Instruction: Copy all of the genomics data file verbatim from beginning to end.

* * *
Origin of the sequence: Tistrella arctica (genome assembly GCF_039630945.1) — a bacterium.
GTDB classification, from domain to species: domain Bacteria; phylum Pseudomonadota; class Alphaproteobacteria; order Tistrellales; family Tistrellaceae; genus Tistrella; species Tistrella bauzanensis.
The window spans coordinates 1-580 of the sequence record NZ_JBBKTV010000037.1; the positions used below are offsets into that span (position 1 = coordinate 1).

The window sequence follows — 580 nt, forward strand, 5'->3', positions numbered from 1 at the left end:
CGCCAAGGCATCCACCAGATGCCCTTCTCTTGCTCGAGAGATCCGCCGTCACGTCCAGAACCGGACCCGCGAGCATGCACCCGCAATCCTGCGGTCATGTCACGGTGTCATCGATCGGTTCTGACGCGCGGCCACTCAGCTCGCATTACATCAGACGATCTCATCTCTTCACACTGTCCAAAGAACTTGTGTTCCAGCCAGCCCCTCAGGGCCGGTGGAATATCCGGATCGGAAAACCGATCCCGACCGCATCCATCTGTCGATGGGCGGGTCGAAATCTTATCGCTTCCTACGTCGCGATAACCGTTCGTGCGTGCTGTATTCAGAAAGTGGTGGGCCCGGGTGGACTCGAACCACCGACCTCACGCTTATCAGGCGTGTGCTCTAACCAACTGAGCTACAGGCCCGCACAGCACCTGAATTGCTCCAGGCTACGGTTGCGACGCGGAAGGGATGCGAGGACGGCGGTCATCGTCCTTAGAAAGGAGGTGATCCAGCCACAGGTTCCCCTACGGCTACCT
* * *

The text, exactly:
Origin of the sequence: Tistrella arctica (genome assembly GCF_039630945.1) — a bacterium.
GTDB classification, from domain to species: domain Bacteria; phylum Pseudomonadota; class Alphaproteobacteria; order Tistrellales; family Tistrellaceae; genus Tistrella; species Tistrella bauzanensis.
The window spans coordinates 1-580 of the sequence record NZ_JBBKTV010000037.1; the positions used below are offsets into that span (position 1 = coordinate 1).

The window sequence follows — 580 nt, forward strand, 5'->3', positions numbered from 1 at the left end:
CGCCAAGGCATCCACCAGATGCCCTTCTCTTGCTCGAGAGATCCGCCGTCACGTCCAGAACCGGACCCGCGAGCATGCACCCGCAATCCTGCGGTCATGTCACGGTGTCATCGATCGGTTCTGACGCGCGGCCACTCAGCTCGCATTACATCAGACGATCTCATCTCTTCACACTGTCCAAAGAACTTGTGTTCCAGCCAGCCCCTCAGGGCCGGTGGAATATCCGGATCGGAAAACCGATCCCGACCGCATCCATCTGTCGATGGGCGGGTCGAAATCTTATCGCTTCCTACGTCGCGATAACCGTTCGTGCGTGCTGTATTCAGAAAGTGGTGGGCCCGGGTGGACTCGAACCACCGACCTCACGCTTATCAGGCGTGTGCTCTAACCAACTGAGCTACAGGCCCGCACAGCACCTGAATTGCTCCAGGCTACGGTTGCGACGCGGAAGGGATGCGAGGACGGCGGTCATCGTCCTTAGAAAGGAGGTGATCCAGCCACAGGTTCCCCTACGGCTACCT